New York Architecture Images-Seaport and Civic Center

Schermerhorn Row Landmark


Peter Schemerhorn


2-18 Fulton St. 


2-18 Fulton St. (2-12: 1811, 14-18: 1812); 189-195 Front St. (1812); 159-171 John St.; 91-92 South St.












Situated on landfill extending 600 feet beyond the original shoreline, these six counting houses were built as a speculative venture by the merchant and ship owner Peter Schermerhorn. Designed to serve the modest sailing ship trade and small business economy of early 19th century New York, these buildings are among the best surviving examples of the counting house type. Built as a group like residential row houses, counting houses represent an early phase in the development of commercial architecture in New York when buildings had not yet acquired architectural individuality based on their function. Combining Federal Style and Greek Revival elements, these structures evolved from 18th century English counting halls, which had derived from 17th century market halls. The structures' simple Flemish bond brick walls and plain white stone lintels and sills contrast with their more elaborate doorways. Dormer windows were added later and project from steeply pitched roofs. Chimneys and party walls were built high to prevent the spread of fire across rooftops. Purchased in 1974 by New York State, Schermerhorn Row received landmark designation in 1977, effectively halting the northward expansion of the financial district.

Schermerhorn Row, the block-long landmark 1812 building that extends along Fulton Street from Front to South streets, has recently undergone an extensive interior renovation in preparation for the opening of the museum's core permanent exhibit, World Port New York. This project also includes the 1850 A. A. Low Building which fronts on John St., once Burling Slip.

As part of the renovation, , the two structures have been linked internally to house a 30,000-square-foot exhibit space comprising some 24 separate galleries. Sixteen of the new galleries will house World Port New York, while the remaining space will be devoted to changing exhibits.

The project, which was handled by Turner Construction, has been a complex process involving the extensive renovation of historic structures that are already partially occupied by museum offices and by retail and residential tenants. The events of September, 2001 significantly delayed the project (Turner's computer-generated progress report includes the notation, "Re-mobilize after Sept. 11 disaster").

Nevertheless, work was resumed in 2002, and the galleries will open in the fall of 2003, hosting a temporary exhibit called “Africans in the New World.” World Port New York will open in the fall of 2004. The renovation also included the consolidation of the Museum store into 14 Fulton Street, and extensive conservation efforts ensuring that significant historic details were not lost.

In the early 19th century, the counting houses on Manhattan's East River served as warehouse and distribution facilities for the array of imported goods that began to pour into a rapidly growing New York. These structures on Schermerhorn Row are among the few such buildings left from this significant era in New York's development.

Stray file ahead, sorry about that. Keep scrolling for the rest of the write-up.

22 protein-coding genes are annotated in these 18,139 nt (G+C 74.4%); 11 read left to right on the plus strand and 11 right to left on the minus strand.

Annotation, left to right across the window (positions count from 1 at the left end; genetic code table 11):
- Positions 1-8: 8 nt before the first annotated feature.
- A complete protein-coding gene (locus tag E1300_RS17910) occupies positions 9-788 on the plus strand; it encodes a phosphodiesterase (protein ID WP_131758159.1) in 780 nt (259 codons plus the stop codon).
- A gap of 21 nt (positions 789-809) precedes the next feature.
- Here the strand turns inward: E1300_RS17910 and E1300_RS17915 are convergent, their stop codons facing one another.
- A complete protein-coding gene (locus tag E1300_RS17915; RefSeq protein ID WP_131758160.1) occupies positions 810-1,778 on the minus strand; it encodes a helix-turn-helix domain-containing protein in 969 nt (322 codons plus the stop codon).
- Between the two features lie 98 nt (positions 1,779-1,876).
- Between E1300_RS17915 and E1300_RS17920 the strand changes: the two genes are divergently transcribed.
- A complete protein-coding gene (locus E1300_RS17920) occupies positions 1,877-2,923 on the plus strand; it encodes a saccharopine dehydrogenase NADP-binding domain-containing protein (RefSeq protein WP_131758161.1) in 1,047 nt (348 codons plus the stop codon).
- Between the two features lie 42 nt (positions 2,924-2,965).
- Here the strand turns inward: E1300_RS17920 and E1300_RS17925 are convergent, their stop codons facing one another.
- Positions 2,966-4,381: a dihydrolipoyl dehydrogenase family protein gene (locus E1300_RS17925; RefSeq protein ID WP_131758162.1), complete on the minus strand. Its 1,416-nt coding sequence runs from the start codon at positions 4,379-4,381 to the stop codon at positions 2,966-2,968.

Although neglected for decades, the buildings became the focus of efforts to revitalize the historic Seaport District. The New York State Office of Parks, Recreation and Historic Preservation retained the Pokorny firm to provide a master plan and design documents for the restoration and adaptive reuse of this block. The work included the stabilization of the buildings, carefully researched reconstruction of missing historic elements and installation of extensive mechanical systems. Our restoration design recaptures the dignified unity of the block but also retains significant 19th-century alterations that reflect developments in the Seaport's history.

The restored counting houses provide new commercial space and exhibit areas. The South Street Seaport District is now one of New York's premier attractions. Schermerhorn Row has become the historic architectural centerpiece of this redevelopment. The project received the prestigious Bard Award for excellence in design from the Municipal Arts Society.


Counting Houses
34-38 Water Street

Saved from destruction by the landmark conservancy (1970s) this block contains genuine examples of counting houses -- the commercial buildings of early 19th century New York. Precursors of the New York office building, counting houses were an adaptation of residential row houses to commercial purposes. Built along the water's edge, these buildings served New York's active port. The simple four story structures functioned as stores, storerooms and accounting offices for early 19th century merchants.

In the above photograph, the house with the green circular sign (at center) is notable for being the best surviving counting house of this row. Only the addition of an early 20th century fire escape alters its original appearance. Notice how the windows line up in this row of buildings even if changes to individual units have been made. It is clear this was once a row of counting houses that looked exactly like the center unit.